Editorial

A 'victory' for taxi operators is a defeat for the long-suffering public

Tuesday, November 27, 2018

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We have taken keen note of the miscalculation by taxi operators who withdrew their services last week that they have won a victory contingent on the decision of the Senate to delay passage of the new Road Traffic Bill last Friday.

It is to be hoped that the taxi operators did not feel emboldened by the meeting the day before between the leadership of the Opposition People's National Party (PNP) and representatives of the Jamaica Association of Transport Owners and Operators (JATOO) and Transport Operators Development Sustainable Services (TODSS).

The mere delay in the Senate and the meeting with the Opposition, by themselves, could not constitute a 'victory' for taxi operators who parked their vehicles for several days at severe inconvenience to the travelling public.

Unless, of course, their leaders heard something that they wanted to hear from the Opposition delegation with whom they met. That, we suspect, could only be a signal of support for the operators in their beef with the new Road Traffic Bill.

From our understanding, the delay in the Senate is related to six new provisions which were passed in the House and had to be debated in the Upper Chamber before passage. That is procedural and not necessarily because of a call by the operators for such a delay.

Happily, we have not seen anything in a PNP press statement to suggest that any outlandish promises were made to the taximen that could be interpreted as victory, unless all that was done in secrecy.

In their press statement after the meeting, the Opposition drew attention to the grouse among taxi operators that owners should not have to pay for driver tickets issued based on detection of road breaches by electronic devices to be installed by the Government.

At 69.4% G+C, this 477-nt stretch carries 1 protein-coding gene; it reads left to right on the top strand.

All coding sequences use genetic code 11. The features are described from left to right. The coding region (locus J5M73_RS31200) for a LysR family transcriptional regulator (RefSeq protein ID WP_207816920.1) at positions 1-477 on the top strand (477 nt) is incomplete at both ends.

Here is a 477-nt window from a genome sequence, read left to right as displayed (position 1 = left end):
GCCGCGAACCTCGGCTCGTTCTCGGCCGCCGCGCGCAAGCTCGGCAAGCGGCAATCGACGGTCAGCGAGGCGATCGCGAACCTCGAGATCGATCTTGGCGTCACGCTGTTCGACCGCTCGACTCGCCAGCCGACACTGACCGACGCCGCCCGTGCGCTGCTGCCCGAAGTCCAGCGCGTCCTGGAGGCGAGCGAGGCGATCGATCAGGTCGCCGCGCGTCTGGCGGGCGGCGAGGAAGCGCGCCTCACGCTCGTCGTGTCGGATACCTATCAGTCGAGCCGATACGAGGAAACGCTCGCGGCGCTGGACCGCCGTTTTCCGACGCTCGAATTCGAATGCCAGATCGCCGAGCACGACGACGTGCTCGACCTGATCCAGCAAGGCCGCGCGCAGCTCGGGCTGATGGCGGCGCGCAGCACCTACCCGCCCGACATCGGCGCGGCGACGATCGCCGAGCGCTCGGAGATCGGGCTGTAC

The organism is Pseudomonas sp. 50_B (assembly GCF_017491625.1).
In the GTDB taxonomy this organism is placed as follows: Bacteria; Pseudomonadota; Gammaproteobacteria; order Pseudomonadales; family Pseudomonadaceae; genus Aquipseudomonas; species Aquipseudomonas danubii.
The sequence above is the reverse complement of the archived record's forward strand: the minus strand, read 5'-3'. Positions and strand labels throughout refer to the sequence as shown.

We certainly do not believe that the PNP would be so irresponsible as to side with them on this issue. The only way anyone can be held accountable for breaches caught by the devices is by tracing them through the ownership of the vehicle.

This has worked very well in many countries, where the number of vehicles on the road makes it impossible to deploy sufficient police officers to keep order on the streets and catch those who break the rules, often endangering other members of the public.

Happily, the PNP President Dr Peter Phillips was quoted as noting that while operators had the right to protest, it was important that their action did not penalise the public. The Opposition leader also emphasised that the dislocation in the transport sector could have been avoided by dialogue, and participation was not an abstract principle, but essential to good governance.

We hope that the delay in passing the Bill will not be any longer than necessary to go through the relatively small number of additional clauses. The 'wild west' that prevails on our streets is untenable.

It is time now for our politicians to show some balls and stand up to the rogue taxi operators. Any semblance of victory, by bowing to them, will be nothing short of a defeat for the long-suffering travelling public.

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